Further discussions without a plan of action by the ECB prompted the Euro to decline slightly against the Yen. The Euro also traded lower against the greenback following the release of employment data and comments from the ECB President.
Euro Trades to The Downside
The Euro slumped against the U.S. Dollar and its Japanese counterpart after the European Central Bank announced on Thursday that it will leave the interest rate at the current record low, while the President of the European Central Bank spoke at a press conference, giving little importance to the possibility of deflation. And while central bank officials did not change policy, they did hint that the possibility of implementing measures to fight the low levels of inflation have not been ruled out. In a speech to the media, ECB President Mario Draghi intimated that the bank is not opposed to using non-conventional tools, along with conventional means such as quantitative easing, in order to maintain economic stability within the Euro-zone. In the days ahead, speculators will focus on the Bank of Japan’s two-day meeting scheduled for April 7th and 8th. Economists anticipate that bank officials will hold off from expanding stimulus until the summer. In the meantime, economic data out of Germany, which is the region’s biggest economy, indicated that factory orders surged 0.6 percent in February, more than the predicted 0.1 percent, while metrics from January were modified to show a slight hike. The Euro rate fluctuated slightly against the Sterling.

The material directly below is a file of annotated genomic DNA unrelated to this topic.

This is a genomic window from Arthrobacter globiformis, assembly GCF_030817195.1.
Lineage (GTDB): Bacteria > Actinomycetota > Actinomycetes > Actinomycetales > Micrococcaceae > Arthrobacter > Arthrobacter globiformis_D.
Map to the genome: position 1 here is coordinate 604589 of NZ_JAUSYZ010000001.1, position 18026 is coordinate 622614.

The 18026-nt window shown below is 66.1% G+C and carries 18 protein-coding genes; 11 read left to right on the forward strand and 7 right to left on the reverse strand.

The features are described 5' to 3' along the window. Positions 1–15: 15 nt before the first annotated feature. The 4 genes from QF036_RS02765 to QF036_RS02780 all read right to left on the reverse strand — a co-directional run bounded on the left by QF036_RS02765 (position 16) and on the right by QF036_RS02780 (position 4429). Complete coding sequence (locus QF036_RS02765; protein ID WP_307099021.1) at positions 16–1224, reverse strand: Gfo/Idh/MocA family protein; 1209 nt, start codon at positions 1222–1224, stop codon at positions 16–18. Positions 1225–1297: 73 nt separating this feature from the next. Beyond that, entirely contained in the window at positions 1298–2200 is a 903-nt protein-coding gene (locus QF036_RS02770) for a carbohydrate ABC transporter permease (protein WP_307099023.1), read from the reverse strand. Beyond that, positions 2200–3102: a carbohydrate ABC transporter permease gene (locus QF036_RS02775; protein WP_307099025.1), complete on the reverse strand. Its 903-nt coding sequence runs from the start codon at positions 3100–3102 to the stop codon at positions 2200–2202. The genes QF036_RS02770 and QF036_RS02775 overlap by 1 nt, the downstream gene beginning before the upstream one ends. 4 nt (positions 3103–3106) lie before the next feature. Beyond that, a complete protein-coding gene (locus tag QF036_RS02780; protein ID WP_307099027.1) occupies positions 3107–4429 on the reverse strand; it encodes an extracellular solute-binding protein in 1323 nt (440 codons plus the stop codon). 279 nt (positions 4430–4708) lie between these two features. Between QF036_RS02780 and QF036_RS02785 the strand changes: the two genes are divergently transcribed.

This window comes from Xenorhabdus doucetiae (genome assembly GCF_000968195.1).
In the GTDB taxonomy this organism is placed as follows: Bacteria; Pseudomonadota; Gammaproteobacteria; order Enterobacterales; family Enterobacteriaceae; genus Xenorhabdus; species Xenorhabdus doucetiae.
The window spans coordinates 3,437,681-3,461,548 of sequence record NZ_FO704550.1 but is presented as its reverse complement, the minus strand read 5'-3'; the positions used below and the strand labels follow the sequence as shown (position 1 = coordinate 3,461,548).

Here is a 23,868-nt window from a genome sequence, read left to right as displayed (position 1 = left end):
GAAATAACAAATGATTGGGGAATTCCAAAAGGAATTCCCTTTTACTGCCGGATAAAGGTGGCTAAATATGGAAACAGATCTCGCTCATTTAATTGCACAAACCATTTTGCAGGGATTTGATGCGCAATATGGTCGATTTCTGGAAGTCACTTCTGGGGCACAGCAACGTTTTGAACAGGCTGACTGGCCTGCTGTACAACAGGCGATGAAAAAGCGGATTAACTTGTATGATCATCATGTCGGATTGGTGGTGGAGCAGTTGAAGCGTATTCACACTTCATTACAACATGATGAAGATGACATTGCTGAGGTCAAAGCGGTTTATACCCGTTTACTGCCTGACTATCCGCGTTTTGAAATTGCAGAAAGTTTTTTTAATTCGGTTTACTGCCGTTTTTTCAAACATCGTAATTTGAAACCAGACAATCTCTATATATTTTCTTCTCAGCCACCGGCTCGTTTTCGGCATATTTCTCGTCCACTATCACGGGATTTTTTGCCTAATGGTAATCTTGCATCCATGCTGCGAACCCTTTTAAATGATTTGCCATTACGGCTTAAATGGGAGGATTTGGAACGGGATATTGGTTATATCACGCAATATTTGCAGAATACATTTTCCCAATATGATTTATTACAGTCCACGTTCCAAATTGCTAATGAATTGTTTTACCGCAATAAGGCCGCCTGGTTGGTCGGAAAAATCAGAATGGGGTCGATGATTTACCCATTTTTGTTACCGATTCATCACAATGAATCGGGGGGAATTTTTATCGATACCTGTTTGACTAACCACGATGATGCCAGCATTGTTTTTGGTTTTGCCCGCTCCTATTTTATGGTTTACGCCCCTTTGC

House Prices Drop
The British Pound weakened against the U.S. currency subsequent to the publication of industry reports that showed an unexpected decline in home prices. The Sterling dipped for a fourth straight day as the Northern Echo newspaper quoted the Bank of England’s governor, Mark Carney, who issued comments suggesting that the central bank may consider raising the interest rate prior to the next general election. According to Halifax, U.K. house prices slipped 1.1 percent in March, following a hike of 2.5 percent for February.
The Australian Dollar rallied again versus the greenback after Thursday’s lackluster economic calendar reports confirmed a decline in retail sales. Market investors traded cautiously ahead of the highly anticipated non-farm payroll data, as they predicted that a solid release would boost the greenback. Australian retail sales came in at the lowest level in eight months, while the trade balance continued to show a surplus. However, in the U.S., the trade balance sustained a major deficit.